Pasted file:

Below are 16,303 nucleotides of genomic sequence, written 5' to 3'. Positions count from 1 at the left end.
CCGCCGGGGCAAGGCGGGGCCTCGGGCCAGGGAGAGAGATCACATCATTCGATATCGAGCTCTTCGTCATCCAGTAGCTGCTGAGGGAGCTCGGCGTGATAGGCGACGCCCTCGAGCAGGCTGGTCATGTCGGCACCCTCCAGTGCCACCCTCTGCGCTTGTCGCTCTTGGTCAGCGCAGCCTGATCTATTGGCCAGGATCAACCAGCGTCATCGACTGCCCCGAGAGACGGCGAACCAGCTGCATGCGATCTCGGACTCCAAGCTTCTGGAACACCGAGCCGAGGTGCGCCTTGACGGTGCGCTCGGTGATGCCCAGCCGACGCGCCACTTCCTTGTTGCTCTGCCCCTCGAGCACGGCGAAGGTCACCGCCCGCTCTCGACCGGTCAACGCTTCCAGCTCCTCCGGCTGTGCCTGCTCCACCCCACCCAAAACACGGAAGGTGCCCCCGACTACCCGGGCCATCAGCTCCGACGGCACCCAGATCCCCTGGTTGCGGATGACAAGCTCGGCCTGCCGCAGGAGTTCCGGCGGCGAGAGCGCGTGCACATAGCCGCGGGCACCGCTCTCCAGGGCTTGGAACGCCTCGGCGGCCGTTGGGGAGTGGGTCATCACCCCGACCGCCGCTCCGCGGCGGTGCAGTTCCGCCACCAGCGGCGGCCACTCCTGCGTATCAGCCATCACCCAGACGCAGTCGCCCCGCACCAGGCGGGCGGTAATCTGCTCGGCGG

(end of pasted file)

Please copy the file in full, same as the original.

Below are 16,303 nucleotides of genomic sequence, written 5' to 3'. Positions count from 1 at the left end.
CCGCCGGGGCAAGGCGGGGCCTCGGGCCAGGGAGAGAGATCACATCATTCGATATCGAGCTCTTCGTCATCCAGTAGCTGCTGAGGGAGCTCGGCGTGATAGGCGACGCCCTCGAGCAGGCTGGTCATGTCGGCACCCTCCAGTGCCACCCTCTGCGCTTGTCGCTCTTGGTCAGCGCAGCCTGATCTATTGGCCAGGATCAACCAGCGTCATCGACTGCCCCGAGAGACGGCGAACCAGCTGCATGCGATCTCGGACTCCAAGCTTCTGGAACACCGAGCCGAGGTGCGCCTTGACGGTGCGCTCGGTGATGCCCAGCCGACGCGCCACTTCCTTGTTGCTCTGCCCCTCGAGCACGGCGAAGGTCACCGCCCGCTCTCGACCGGTCAACGCTTCCAGCTCCTCCGGCTGTGCCTGCTCCACCCCACCCAAAACACGGAAGGTGCCCCCGACTACCCGGGCCATCAGCTCCGACGGCACCCAGATCCCCTGGTTGCGGATGACAAGCTCGGCCTGCCGCAGGAGTTCCGGCGGCGAGAGCGCGTGCACATAGCCGCGGGCACCGCTCTCCAGGGCTTGGAACGCCTCGGCGGCCGTTGGGGAGTGGGTCATCACCCCGACCGCCGCTCCGCGGCGGTGCAGTTCCGCCACCAGCGGCGGCCACTCCTGCGTATCAGCCATCACCCAGACGCAGTCGCCCCGCACCAGGCGGGCGGTAATCTGCTCGGCGG